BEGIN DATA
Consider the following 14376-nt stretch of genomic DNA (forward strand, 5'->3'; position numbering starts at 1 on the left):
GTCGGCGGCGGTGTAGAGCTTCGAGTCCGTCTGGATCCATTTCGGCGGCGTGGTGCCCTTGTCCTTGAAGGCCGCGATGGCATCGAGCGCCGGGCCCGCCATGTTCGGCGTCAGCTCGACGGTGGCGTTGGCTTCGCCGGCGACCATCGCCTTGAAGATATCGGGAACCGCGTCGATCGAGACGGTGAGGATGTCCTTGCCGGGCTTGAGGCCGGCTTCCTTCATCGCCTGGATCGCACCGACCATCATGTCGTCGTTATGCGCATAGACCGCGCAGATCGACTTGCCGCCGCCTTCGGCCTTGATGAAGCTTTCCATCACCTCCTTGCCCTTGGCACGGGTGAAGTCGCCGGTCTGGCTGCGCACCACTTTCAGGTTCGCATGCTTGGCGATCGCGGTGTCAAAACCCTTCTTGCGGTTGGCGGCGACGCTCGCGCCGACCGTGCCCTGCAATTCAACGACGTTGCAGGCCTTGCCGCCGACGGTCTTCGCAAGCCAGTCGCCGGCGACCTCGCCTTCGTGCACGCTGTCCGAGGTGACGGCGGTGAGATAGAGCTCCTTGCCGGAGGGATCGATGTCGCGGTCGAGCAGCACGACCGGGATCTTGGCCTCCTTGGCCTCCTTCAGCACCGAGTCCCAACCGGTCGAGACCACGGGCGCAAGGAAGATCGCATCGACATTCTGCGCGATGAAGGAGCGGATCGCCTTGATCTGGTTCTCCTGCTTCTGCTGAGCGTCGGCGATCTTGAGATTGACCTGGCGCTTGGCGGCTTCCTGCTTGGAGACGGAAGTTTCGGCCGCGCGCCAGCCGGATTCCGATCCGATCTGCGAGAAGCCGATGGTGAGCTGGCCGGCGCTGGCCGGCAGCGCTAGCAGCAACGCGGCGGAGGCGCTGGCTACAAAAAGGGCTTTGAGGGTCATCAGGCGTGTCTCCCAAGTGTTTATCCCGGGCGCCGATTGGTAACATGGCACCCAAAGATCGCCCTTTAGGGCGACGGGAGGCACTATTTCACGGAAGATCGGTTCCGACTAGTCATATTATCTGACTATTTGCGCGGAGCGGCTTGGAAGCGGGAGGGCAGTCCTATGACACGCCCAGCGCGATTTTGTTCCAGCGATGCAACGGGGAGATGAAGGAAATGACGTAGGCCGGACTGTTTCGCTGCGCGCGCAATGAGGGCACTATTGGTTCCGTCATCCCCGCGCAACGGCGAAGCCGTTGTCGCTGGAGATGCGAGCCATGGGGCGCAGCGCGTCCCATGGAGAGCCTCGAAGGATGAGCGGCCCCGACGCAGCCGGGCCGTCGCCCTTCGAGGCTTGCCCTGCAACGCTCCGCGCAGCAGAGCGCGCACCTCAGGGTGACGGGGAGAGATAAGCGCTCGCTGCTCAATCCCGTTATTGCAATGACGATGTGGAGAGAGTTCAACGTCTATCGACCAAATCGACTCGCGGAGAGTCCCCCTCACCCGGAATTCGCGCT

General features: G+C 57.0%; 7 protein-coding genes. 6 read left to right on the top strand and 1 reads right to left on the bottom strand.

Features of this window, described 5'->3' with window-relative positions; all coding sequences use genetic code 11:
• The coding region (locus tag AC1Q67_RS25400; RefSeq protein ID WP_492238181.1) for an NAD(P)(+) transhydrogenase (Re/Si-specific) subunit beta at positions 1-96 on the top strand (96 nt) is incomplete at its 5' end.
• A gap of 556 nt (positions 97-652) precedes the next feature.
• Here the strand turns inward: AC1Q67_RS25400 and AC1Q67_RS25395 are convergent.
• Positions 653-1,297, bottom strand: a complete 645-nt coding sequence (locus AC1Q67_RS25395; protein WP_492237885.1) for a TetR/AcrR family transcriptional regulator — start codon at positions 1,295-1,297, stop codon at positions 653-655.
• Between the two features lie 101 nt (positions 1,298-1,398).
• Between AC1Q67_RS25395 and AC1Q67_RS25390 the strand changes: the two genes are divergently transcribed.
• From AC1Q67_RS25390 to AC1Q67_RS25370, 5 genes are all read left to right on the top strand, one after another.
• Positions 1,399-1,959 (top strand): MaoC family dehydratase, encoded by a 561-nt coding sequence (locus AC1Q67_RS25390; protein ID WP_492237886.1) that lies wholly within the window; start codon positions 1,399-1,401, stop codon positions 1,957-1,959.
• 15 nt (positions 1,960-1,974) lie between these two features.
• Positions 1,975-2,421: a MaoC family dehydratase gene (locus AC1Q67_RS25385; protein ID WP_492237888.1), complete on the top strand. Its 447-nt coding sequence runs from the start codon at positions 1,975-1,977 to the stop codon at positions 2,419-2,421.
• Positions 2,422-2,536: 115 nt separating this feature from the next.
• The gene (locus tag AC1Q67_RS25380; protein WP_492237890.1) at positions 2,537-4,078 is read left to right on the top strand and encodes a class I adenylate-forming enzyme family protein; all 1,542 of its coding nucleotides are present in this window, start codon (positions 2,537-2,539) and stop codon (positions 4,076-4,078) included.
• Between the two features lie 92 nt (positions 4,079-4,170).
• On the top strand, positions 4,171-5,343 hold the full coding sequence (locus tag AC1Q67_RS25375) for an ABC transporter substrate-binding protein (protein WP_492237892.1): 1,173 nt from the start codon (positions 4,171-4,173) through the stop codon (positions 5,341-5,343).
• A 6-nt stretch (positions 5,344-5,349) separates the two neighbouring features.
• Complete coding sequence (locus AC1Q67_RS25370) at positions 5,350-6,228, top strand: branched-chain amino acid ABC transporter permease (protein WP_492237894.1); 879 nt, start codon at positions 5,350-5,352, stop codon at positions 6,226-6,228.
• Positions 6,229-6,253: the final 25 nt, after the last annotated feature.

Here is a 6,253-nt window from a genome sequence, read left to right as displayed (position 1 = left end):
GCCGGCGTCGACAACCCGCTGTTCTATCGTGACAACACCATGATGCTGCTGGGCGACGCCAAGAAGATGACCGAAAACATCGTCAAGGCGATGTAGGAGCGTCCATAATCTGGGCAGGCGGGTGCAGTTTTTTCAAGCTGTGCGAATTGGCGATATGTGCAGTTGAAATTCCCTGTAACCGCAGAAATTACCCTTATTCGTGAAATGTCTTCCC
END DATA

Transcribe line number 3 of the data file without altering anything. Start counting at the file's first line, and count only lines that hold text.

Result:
General features: G+C 57.0%; 7 protein-coding genes. 6 read left to right on the top strand and 1 reads right to left on the bottom strand.